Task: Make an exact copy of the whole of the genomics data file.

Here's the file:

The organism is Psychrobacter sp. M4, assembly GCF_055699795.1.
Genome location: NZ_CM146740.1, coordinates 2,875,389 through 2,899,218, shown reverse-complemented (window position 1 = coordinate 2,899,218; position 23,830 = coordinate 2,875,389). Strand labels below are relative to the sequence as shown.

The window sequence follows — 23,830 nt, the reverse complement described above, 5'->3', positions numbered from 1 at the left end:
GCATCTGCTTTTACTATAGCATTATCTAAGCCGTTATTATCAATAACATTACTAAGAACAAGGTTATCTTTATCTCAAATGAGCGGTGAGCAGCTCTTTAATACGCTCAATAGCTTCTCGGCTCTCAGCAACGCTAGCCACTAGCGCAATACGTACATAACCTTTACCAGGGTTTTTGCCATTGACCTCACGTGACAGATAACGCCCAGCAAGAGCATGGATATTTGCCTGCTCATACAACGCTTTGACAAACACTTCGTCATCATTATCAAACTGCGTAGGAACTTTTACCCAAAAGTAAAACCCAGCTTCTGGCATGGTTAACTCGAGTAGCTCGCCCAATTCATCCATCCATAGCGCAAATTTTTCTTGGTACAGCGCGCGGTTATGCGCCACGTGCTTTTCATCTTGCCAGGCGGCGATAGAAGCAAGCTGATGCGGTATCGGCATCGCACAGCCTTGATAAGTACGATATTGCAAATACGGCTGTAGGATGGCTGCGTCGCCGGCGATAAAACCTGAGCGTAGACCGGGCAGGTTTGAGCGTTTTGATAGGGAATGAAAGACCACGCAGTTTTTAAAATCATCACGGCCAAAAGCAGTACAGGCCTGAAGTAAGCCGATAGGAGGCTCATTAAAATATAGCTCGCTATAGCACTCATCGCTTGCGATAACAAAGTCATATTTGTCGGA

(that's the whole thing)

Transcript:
The organism is Psychrobacter sp. M4, assembly GCF_055699795.1.
Genome location: NZ_CM146740.1, coordinates 2,875,389 through 2,899,218, shown reverse-complemented (window position 1 = coordinate 2,899,218; position 23,830 = coordinate 2,875,389). Strand labels below are relative to the sequence as shown.

The window sequence follows — 23,830 nt, the reverse complement described above, 5'->3', positions numbered from 1 at the left end:
GCATCTGCTTTTACTATAGCATTATCTAAGCCGTTATTATCAATAACATTACTAAGAACAAGGTTATCTTTATCTCAAATGAGCGGTGAGCAGCTCTTTAATACGCTCAATAGCTTCTCGGCTCTCAGCAACGCTAGCCACTAGCGCAATACGTACATAACCTTTACCAGGGTTTTTGCCATTGACCTCACGTGACAGATAACGCCCAGCAAGAGCATGGATATTTGCCTGCTCATACAACGCTTTGACAAACACTTCGTCATCATTATCAAACTGCGTAGGAACTTTTACCCAAAAGTAAAACCCAGCTTCTGGCATGGTTAACTCGAGTAGCTCGCCCAATTCATCCATCCATAGCGCAAATTTTTCTTGGTACAGCGCGCGGTTATGCGCCACGTGCTTTTCATCTTGCCAGGCGGCGATAGAAGCAAGCTGATGCGGTATCGGCATCGCACAGCCTTGATAAGTACGATATTGCAAATACGGCTGTAGGATGGCTGCGTCGCCGGCGATAAAACCTGAGCGTAGACCGGGCAGGTTTGAGCGTTTTGATAGGGAATGAAAGACCACGCAGTTTTTAAAATCATCACGGCCAAAAGCAGTACAGGCCTGAAGTAAGCCGATAGGAGGCTCATTAAAATATAGCTCGCTATAGCACTCATCGCTTGCGATAACAAAGTCATATTTGTCGGA